Whoever would have thought that a book about a massacre could have a positive life-changing effect on its readers? But that is exactly what you can expect when you read "Massacre at Mountain Meadows" by Mormon historians Ronald W. Walker, Richard E. Turley Jr. and Glen M. Leonard.
But to get to the point where the book can change your life, you probably will have to forget most of what you have heard about the Mountain Meadows Massacre. In many respects, this is what the three authors did. Their goal was to bring a fresh approach to the topic.
Part of the reason their book is so good is that so many people helped research it. A veritable army of researchers worked with them to find virtually every scrap of known information about the massacre, its victims, the perpetrators and supplementary information.
Another reason the book is so good is that the authors were committed to the truth — wherever it led them. The project was well funded, but the control of its content was in the authors' hands. And they pull no punches.
It is one thing to write a book as a solo author/researcher. It is quite another to write as a collaborative project where everything you write has two other historians looking it over. The authors met often and had to justify and convince each other as they went along.
They wanted to create a scholarly history following the strictest historical guidelines. They wanted to create a concise readable narrative that was accessible to the average reader. They hoped that by writing such a book that readers would examine their own lives and make positive decisions.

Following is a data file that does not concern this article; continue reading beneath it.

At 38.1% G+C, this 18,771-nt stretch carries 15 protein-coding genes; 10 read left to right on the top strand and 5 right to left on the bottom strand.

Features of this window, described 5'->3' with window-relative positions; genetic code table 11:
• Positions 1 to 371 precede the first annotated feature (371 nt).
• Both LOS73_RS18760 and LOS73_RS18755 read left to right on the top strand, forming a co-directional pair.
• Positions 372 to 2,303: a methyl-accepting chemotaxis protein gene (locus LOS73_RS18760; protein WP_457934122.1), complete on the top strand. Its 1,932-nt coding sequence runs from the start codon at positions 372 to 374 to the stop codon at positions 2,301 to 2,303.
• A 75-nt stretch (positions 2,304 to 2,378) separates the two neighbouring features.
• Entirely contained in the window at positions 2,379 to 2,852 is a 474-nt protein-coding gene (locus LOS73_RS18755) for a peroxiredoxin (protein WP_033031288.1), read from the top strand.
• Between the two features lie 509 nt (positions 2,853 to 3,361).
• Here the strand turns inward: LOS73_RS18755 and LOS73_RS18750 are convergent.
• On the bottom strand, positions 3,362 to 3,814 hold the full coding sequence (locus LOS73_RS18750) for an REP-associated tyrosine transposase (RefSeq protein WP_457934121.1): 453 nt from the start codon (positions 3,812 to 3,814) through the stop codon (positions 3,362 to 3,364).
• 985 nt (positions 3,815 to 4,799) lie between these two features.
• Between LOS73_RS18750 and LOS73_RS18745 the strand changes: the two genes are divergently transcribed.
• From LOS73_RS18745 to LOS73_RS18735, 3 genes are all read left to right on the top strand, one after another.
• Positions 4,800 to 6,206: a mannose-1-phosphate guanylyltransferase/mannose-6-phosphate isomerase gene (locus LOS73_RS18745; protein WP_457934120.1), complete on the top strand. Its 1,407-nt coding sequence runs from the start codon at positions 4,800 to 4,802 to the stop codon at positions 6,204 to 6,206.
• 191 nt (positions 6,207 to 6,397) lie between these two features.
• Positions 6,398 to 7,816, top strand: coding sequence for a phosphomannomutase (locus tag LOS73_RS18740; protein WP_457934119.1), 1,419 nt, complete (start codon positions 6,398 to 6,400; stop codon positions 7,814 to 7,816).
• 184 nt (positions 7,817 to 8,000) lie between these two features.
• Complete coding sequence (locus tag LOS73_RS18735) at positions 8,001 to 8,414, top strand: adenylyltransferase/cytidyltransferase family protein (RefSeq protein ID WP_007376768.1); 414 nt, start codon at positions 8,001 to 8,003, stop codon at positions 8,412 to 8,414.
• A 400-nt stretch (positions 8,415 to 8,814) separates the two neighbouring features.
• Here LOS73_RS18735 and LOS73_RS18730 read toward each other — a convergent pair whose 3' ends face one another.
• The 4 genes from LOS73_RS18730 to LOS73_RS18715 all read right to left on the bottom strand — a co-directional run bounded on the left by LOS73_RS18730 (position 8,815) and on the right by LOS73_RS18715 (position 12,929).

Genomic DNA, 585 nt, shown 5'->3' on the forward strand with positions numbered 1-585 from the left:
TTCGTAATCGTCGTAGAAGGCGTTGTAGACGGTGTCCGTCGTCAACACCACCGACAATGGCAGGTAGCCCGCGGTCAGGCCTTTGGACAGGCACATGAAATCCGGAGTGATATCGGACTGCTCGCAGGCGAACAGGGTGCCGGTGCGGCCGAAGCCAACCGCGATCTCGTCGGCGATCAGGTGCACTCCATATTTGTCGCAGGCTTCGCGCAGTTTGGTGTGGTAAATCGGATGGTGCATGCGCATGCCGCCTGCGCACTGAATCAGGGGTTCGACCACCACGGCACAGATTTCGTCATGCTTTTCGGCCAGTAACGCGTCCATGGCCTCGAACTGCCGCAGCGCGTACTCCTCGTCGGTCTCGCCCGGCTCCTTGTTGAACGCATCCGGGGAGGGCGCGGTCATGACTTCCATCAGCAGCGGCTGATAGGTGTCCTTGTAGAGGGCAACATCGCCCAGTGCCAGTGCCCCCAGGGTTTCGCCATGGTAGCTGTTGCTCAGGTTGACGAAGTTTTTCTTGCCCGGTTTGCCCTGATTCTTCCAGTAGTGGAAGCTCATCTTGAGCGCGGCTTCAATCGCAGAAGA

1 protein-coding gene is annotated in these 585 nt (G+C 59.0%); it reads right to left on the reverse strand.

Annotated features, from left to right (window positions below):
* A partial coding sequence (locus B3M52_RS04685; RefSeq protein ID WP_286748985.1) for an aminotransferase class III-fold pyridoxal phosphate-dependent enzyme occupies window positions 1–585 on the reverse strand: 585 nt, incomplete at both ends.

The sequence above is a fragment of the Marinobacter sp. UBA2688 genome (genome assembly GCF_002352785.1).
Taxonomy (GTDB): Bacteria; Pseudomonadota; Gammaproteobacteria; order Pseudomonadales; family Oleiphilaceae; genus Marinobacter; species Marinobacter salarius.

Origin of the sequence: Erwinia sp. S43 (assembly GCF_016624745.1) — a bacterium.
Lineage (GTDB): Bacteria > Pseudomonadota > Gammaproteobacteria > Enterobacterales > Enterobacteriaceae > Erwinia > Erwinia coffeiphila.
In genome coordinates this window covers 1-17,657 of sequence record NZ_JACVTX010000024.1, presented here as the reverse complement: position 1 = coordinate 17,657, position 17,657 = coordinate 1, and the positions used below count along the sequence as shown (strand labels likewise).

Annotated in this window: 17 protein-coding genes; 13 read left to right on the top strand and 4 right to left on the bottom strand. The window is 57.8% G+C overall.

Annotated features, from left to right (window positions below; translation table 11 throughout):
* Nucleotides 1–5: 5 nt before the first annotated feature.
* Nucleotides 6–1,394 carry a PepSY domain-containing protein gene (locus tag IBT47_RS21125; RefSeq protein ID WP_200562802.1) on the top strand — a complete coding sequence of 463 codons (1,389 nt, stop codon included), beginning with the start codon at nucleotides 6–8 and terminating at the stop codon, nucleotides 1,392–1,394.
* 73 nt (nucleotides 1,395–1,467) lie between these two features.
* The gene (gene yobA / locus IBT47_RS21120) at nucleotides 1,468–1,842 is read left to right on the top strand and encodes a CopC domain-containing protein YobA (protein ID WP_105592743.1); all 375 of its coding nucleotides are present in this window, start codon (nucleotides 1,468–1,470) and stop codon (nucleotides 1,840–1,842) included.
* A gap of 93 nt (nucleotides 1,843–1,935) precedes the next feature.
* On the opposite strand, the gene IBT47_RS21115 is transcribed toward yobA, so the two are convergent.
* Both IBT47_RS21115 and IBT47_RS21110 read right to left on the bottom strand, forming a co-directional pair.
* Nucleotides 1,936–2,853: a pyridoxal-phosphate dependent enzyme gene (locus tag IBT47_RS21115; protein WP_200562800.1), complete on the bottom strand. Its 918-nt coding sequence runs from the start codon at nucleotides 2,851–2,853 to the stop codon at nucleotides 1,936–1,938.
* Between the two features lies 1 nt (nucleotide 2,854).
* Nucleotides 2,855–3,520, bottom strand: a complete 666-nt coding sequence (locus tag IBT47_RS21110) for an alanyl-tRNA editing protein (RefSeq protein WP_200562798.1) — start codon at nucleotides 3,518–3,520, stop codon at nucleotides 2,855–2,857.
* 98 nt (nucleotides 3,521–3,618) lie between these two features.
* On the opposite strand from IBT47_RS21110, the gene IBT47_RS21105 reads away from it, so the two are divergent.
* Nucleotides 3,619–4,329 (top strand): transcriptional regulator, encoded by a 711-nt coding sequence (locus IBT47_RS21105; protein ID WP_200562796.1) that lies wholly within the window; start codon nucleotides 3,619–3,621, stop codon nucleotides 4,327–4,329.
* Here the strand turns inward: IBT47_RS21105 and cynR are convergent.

They succeeded on all accounts.
The narrative portion of the book is clear and precise in its language. The style does not ever draw attention to itself, the mark of both master writing and scrupulous editing. It never bogs down in too much detail, leaving much to endnotes and a fascinating appendix listing the names of victims, participants and property.
For the most part, the book does not react to other books written about the massacre. It carefully judges the sources and lets the reader know when a fact is in dispute.
Almost every endnote refers to multiple sources. The authors are loath to speculate.
Because they stick as close to the facts as possible, and because they tell the story in a narrative chronological fashion, there is a power in reading the book. The reader enters the world of the mid-1800s and almost adopts, if temporarily, the worldview of the people involved.
There is a power in this story. By reading, step by step, what happened, you will not just learn something, you will experience something.
Don't think, however, that this will be an easy experience. It is a massacre after all. Emotions run high with fear, hate, bigotry, revenge and more. Because you already know the ending, you will experience a sense of dread and suspense.
The authors have said they view what happened as a betrayal of ideals, not the result of ideals. And what a betrayal it is!
Most histories of the Mountain Meadows Massacre seem to center in and seethe about blame for the atrocity. "Massacre at Mountain Meadows" addresses the question, but it is not the heart of the book.
Responding to contemporary critics, the authors found no evidence that Brigham Young ordered the massacre either directly or indirectly. The actions of the participants as described in the book would make no sense (hesitating, wondering, arguing, worrying about what to tell Brigham Young) if someone had an order from the prophet. After seeing how the authors describe Brigham Young acting in other situations, the reader is likely to conclude that Brigham Young was probably the LEAST likely person in 1857 Utah to order anything like the massacre.
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